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Marie Antoinette: The Journey (2001)

by Antonia Fraser

Other authors: See the other authors section.

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3,129563,743 (3.9)111
France's beleaguered queen, Marie Antoinette, wrongly accused of uttering the infamous "Let them eat cake," was the subject of ridicule and curiosity even before her death; she has since been the object of debate and speculation and the fascination so often accorded tragic figures in history. Married in mere girlhood, this essentially lighthearted, privileged, but otherwise unremarkable child was thrust into an unparalleled time and place, and was commanded by circumstance to play a significant role in history. Antonia Fraser's lavish and engaging portrait of Marie Antoinette, one of the most recognizable women in European history, excites compassion and regard for all aspects of her subject, immersing the listener not only in the coming-of-age of a graceful woman, but also in the unraveling of an era.… (more)
  1. 10
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    nessreader: I know these represent two different generations at Versailles, but both books are about women at the french court, and are as readable as novels
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» See also 111 mentions

Showing 1-5 of 54 (next | show all)
Antonia Fraser's biography of Marie Antoinette is a vast improvement on Évelyne Lever's flowery and decidedly prejudiced account, at least in my opinion! Sofia Coppola also based her 2006 film on Fraser's account of the late queen's life. The author aims were 'to unravel the cruel myths and salacious distortions surrounding [Marie Antoinette's] name' (from 'let them eat cake' to her alleged affairs with close female friends) and 'to exert common sense in an area which must remain forever speculative, as indeed it was in her own day' (Count Fersen). She is fair to Marie Antoinette, if not a little biased in opposition to Lever, concluding that the French queen was in a way 'a victim from birth'. Her bluntness in appraising Louis XVI - 'What he lacked in confidence, the Dauphin certainly did not make up for in physical attraction' - and the Princesse Lamballe (who was 'not clever') among other made me laugh, however.

I think the most shocking part of Marie Antoinette's life to remember is that she was only fourteen when her mother, the Habsburg Empress Maria Theresa, married her off to a stranger in another country. Fourteen! And almost from the start, she faced abuse from the French court: Marie Antoinette was sneeringly baptized l’Autrichienne by Madame Adélaïde, eldest surviving daughter of Louis XV, years before it became a popular term of derision. Her husband, the future Louis XVI, was only one year older and not interested - or perhaps unable - to consummate the relationship, either through shyness or a medical condition. It's hardly surprising, therefore, that Marie Antoinette turned to friends like the Princesse de Lamballe and the Duchesse de Polignac and preferred to have fun gambling and attending parties, catching the disease of Versailles at an early age. Her historical reputation is one of excess, ignorance and haughtiness when contemporary accounts portray her as compassionate, affectionate and loyal. When all of Paris turned out to celebrate her marriage to the Dauphin, Marie Antoinette recognised that ‘in seeing the people who treat us so well despite their own misfortune, we are more obliged than ever to work hard for their happiness'. And during the infamous 'Affair of the Diamond Necklace', she told the jewellers that 'We have more need of ships than of diamonds'. Fraser's biography highlights how Marie Antoinette became the scapegoat of France ('Madame Deficit', 'Madame Veto') because she was a foreigner and her husband was not fit for the role he was born into. What happened to her during the Revolution was horrendous by any standards. 'Oh my God,’ she wrote in October 1790, ‘if we have committed faults, we have certainly expiated them.’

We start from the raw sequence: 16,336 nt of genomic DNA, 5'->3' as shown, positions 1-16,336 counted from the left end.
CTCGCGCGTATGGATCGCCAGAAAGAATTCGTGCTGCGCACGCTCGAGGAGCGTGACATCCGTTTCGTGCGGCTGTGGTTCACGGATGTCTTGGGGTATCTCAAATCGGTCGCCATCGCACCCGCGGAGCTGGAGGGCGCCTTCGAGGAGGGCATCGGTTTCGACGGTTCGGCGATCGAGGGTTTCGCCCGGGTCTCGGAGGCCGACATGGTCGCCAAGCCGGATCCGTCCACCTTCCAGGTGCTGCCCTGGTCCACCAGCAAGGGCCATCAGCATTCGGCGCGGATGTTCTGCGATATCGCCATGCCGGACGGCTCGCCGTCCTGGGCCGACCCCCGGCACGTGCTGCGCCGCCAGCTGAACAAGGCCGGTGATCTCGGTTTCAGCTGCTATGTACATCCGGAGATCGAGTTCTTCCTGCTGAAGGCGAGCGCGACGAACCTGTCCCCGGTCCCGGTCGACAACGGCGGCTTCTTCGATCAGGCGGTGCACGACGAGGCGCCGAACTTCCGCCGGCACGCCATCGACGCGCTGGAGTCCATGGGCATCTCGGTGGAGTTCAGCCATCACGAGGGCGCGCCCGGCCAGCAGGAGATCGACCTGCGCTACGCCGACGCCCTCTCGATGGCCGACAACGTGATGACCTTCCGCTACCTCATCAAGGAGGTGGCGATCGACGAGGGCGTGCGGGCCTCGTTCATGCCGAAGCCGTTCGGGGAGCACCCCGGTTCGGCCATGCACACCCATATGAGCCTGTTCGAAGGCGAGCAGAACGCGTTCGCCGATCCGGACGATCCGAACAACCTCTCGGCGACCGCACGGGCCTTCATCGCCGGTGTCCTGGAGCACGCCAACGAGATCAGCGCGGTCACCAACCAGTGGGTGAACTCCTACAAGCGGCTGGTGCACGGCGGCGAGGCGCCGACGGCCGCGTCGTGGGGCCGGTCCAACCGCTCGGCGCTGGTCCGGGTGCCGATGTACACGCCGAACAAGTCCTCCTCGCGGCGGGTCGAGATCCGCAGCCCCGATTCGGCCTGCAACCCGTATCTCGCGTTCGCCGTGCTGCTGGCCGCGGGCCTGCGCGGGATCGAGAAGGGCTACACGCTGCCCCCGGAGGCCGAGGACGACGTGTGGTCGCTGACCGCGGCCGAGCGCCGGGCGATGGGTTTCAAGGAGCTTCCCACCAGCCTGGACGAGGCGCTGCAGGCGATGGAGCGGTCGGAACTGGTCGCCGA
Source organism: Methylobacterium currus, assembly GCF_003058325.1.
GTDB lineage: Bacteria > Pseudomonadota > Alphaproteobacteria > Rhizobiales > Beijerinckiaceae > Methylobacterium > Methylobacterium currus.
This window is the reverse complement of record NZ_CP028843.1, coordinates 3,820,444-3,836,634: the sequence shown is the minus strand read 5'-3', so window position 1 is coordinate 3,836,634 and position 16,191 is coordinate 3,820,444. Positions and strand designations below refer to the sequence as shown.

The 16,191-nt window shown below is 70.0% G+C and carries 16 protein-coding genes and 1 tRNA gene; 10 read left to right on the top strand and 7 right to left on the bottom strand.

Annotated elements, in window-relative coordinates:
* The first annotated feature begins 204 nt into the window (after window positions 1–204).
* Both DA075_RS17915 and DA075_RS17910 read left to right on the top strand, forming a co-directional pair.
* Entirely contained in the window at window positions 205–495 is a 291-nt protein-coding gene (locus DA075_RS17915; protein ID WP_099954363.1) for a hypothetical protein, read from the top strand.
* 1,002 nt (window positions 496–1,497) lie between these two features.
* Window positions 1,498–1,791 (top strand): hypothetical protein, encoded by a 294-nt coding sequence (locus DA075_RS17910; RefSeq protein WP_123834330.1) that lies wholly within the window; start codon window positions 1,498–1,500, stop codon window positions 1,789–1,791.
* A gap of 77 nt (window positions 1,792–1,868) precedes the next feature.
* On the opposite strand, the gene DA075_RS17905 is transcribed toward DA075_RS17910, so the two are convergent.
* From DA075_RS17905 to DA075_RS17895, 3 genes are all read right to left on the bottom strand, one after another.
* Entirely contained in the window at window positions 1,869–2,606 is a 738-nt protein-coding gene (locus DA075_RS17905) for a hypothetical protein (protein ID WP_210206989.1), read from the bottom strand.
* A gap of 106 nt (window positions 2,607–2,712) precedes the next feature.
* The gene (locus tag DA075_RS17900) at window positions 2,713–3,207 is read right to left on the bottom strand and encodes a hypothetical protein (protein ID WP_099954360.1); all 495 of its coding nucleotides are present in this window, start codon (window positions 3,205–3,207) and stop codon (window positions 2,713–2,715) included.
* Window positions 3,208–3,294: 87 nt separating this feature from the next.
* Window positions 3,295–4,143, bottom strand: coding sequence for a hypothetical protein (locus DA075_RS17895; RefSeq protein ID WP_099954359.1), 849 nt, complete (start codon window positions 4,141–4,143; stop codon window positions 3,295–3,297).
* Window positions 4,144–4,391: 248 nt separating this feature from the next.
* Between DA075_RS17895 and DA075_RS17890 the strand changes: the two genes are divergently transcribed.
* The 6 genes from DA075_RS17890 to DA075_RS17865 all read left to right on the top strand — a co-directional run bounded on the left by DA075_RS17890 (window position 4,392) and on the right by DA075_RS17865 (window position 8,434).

Although probably not Antonia Fraser's intention, I am a now a firm defender of Marie Antoinette. There is a lot of background politics to plough through - the power play of Versailles and the Queen's relationship with her Austrian mother and brothers - but the heart of the story is a young woman who had to adopt a new country and language at a tender age, and wanted nothing more than to be a wife and mother, yet who faced judgement for being both an outsider and a 'flaunting, extravagant queen'. ( )